History is replete with examples of leaders who chose to battle, or who were forced into defending against, enemies on two fronts. Rarely did it end well for the combatant that occupied the middle ground.
In a sense, New York has stumbled into a similar situation with two of its neighbors, New Jersey to the west and Connecticut to the east.[i] The three states,[ii] which comprise the Tri-State Area centered on New York City, are openly competing with one another for badly needed tax dollars.
Convenience of the Employer
The impetus for this fiscal feud arises from New York’s “convenience of the employer” rule, which the State applies to tax the earnings of New Jersey and Connecticut residents who are employed by a New York business but may also perform services for their employer outside New York.
It has long been accepted that a State may tax a nonresident individual only with respect to income from sources within that State.[iii]
In the case of an individual who provides services within a State of which they are not a resident, the source-based limitation permits the State to tax the nonresident’s compensation only to the extent such compensation is attributable to services rendered by the nonresident within the State, which is usually determined by comparing the number of days worked by the nonresident within the State with their number of days worked outside the State. In other words, those wages earned by a nonresident employee for work performed outside a State may not be taxed by that State.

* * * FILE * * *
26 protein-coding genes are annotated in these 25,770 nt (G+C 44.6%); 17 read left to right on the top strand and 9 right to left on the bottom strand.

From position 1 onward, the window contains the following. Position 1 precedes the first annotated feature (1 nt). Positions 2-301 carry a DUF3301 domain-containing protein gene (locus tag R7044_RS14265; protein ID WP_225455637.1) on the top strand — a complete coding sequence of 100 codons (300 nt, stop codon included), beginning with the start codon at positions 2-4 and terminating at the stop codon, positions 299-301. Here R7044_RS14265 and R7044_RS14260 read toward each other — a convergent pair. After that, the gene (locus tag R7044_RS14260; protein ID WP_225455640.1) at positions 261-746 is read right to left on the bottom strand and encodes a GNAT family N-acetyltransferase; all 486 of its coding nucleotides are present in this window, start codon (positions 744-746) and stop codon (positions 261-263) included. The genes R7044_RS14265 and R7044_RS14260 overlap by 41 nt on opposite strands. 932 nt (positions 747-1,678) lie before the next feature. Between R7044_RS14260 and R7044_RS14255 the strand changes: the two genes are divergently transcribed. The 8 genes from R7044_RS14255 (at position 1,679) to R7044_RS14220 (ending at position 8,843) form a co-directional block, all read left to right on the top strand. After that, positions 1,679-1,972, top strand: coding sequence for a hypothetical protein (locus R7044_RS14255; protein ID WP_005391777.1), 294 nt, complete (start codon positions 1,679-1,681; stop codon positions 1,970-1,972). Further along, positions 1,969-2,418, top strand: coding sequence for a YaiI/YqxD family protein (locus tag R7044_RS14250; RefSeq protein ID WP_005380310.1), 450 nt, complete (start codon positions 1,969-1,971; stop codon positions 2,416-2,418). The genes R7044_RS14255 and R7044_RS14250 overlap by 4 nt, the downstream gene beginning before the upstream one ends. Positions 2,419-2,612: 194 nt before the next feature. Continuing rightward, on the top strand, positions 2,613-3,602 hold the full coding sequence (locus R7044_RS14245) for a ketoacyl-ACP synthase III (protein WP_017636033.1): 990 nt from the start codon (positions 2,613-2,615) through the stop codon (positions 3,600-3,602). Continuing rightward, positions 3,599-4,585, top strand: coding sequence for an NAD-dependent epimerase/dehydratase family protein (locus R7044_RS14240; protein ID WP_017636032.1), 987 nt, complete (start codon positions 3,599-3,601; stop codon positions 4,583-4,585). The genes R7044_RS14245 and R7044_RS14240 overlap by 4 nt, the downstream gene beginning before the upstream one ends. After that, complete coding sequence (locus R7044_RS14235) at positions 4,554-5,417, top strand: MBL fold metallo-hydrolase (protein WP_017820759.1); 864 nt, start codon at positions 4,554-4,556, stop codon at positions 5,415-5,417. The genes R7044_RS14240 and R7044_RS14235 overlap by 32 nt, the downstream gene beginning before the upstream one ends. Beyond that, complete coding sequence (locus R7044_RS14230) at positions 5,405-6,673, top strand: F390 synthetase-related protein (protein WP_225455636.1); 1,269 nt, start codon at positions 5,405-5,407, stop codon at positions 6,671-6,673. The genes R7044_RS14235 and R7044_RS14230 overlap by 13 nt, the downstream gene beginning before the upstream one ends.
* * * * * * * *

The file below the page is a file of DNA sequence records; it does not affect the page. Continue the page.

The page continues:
In the case of a nonresident employee who performs services for their New York employer both within and without the State, New York’s law is similar to that of other States; it provides that the nonresident’s income derived from New York sources includes that proportion of their total compensation for services rendered as an employee which the total number of working days employed within New York bears to the total number of working days employed both within and without New York.
However, any allowance claimed by the nonresident employee for days worked outside New York must be based upon “the performance of services which of necessity, as distinguished from the convenience, obligate the employee to out-of-state duties” in the service of their employer.[iv]
Historically, the application of this rule has enabled New York to collect billions of dollars in income tax on an annual basis from several hundred thousand New Jersey and Connecticut residents who commute to jobs in New York.
These commuting employees were sorely disappointed during the pandemic when, instead of relaxing its “convenience” rule, New York indicated that the days on which a nonresident telecommuted from their home outside New York – a “normal work day” – would be considered days worked in New York if the nonresident’s “assigned or primary office” was in New York, unless the nonresident’s New York employer specifically acted to establish a bona fide employer office at the nonresident employee’s non-New York “telecommuting location.”[v]